As they were called, mechanical variants were identified by an ‘M’ suffix in the model number and came in various colors.
To handle the greater weight of the motor, they were given sturdier diecast bases in significantly fewer quantities.
Mechanical models were called off by 1960, with the Ford Thunderbird (214M) serving as the penultimate one. Today, they fetch premium prices among collectors.
The original tin plate was replaced with diecast base plates across the entire series.
For a Guide on Selling your Diecast models such as online platforms and what to do to get the most out of your models, check this blog post: A guide to buying and selling diecast models
Are old Corgi cars worth anything?
Old Corgi cars are worth a lot, and most of them can fetch hundreds of dollars. However, rare Corgi cars can reach thousands of dollars and euros, such as Corgi Toys 9022 Daimler 38 HP, which has a value of about €4,000 or $4,535, and the 1963 Corgi Toys Silverstone Track that was sold for €2,240 or $2,544.68.
As we’ve seen in the previous examples, some rare and old Corgi toys can fetch up to thousands of dollars.
The majority of the old models can fetch hundreds of dollars.
Corgi toys aren’t just worth a lot. They also had a humble beginning.
Corgi toys started as a factory to produce the new line of toys, creating up to 6,000 jobs in an area that was previously experiencing high unemployment due to the closure of nearby coal mining activities.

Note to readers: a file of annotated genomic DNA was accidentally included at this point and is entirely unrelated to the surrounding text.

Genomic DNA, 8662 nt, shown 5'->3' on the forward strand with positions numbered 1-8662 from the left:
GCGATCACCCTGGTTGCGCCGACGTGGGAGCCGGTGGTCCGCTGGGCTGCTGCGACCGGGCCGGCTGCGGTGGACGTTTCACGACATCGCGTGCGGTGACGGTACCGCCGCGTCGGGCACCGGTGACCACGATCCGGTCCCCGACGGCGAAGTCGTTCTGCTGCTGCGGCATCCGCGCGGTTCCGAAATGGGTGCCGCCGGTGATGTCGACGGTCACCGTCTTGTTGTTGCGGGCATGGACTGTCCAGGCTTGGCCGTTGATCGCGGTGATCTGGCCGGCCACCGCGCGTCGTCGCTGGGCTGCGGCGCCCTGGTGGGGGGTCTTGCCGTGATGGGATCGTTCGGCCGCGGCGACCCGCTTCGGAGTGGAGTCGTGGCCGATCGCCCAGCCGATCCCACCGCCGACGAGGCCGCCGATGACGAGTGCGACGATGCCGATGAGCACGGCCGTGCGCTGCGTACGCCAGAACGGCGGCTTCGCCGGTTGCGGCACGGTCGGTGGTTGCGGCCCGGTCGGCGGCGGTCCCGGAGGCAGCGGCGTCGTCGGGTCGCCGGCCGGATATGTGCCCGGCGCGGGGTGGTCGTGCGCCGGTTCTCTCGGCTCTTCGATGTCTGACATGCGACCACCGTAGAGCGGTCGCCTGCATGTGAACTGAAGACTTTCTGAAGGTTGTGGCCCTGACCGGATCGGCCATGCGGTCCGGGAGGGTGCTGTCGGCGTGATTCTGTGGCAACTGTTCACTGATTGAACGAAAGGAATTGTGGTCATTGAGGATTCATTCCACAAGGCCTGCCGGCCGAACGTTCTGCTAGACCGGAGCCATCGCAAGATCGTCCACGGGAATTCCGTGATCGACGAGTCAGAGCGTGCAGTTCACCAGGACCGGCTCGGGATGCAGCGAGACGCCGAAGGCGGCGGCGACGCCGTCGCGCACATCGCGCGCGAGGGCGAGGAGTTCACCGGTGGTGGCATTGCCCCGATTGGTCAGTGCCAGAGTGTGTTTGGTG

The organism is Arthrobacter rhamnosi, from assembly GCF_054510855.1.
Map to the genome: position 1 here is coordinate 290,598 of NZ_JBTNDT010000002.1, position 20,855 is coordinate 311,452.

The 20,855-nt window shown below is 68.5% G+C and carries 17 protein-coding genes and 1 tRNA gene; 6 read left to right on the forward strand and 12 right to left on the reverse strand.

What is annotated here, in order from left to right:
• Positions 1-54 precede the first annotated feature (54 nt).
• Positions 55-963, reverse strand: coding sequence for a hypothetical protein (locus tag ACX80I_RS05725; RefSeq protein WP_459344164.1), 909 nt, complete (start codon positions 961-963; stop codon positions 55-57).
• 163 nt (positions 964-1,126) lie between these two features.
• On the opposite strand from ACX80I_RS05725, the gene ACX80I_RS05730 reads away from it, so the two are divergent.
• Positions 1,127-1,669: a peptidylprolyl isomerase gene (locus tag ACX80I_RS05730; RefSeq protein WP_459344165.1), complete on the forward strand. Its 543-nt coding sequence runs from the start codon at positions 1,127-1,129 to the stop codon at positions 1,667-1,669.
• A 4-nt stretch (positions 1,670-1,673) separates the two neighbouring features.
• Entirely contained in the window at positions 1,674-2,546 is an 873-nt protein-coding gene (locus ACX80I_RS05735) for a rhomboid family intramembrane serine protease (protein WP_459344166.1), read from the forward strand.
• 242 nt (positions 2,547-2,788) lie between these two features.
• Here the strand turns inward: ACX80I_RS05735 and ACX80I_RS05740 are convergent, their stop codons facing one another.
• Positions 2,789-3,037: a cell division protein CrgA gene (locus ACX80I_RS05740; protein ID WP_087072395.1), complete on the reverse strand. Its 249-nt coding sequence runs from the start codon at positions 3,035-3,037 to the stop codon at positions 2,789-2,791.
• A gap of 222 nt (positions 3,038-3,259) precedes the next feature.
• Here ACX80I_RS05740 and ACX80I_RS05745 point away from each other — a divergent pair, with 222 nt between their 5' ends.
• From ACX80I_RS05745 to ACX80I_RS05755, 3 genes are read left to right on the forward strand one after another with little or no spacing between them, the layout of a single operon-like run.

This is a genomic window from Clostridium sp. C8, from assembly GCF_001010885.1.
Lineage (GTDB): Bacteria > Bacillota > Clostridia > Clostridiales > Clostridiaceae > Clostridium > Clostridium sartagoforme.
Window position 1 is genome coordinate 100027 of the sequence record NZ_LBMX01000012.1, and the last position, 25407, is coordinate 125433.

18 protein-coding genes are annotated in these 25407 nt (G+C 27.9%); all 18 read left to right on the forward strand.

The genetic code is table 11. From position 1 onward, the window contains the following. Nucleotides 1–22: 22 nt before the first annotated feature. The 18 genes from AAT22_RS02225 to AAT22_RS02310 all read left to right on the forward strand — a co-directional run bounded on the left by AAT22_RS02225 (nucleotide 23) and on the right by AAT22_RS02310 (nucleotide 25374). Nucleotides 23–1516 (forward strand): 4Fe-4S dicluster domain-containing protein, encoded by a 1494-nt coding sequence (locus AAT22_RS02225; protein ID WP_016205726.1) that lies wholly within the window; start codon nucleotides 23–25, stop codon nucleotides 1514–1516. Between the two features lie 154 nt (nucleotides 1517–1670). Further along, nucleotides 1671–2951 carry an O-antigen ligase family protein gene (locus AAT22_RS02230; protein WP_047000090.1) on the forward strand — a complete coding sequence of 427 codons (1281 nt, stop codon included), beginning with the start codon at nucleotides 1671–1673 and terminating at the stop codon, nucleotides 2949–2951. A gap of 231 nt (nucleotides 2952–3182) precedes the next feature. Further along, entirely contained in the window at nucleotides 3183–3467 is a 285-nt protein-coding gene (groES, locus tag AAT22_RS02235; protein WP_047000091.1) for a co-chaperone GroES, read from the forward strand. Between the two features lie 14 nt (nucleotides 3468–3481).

To honor the new site, Philip Ullmann came up with the moniker “Corgi Toys,” based on the Welsh breed of dog, the Corgi, a favorite of the Queen.
The Corgi dog emblem was used to brand the new line since it was instantly recognizable and reflected the name of their main competitor.
As a result of the company’s initial marketing strategy of including plastic glass on its models, the toys sold by Corgi Toys quickly became known as “the ones with windows.”
A fire in the Swansea factory in March 1969 damaged a year’s worth of supplies, severely reducing revenues.
For decades, Corgi was one of the most sought-after collectibles in the world.
While sales of the Aston Martin DB5 and other Bond-themed cars skyrocketed in the late 1960s and early 1970s, they plummeted after the devastating fire of 1969.
Following the fire, the Swansea factory lost ground to its primary rival Dinky, but by 1971, massive renovations costing over £1.3 million had brought it back to total production.
The Queen’s Silver Jubilee Model edition of 1977 was an instant bestseller, as was the 1901 Coronation State Coach of Edward VII.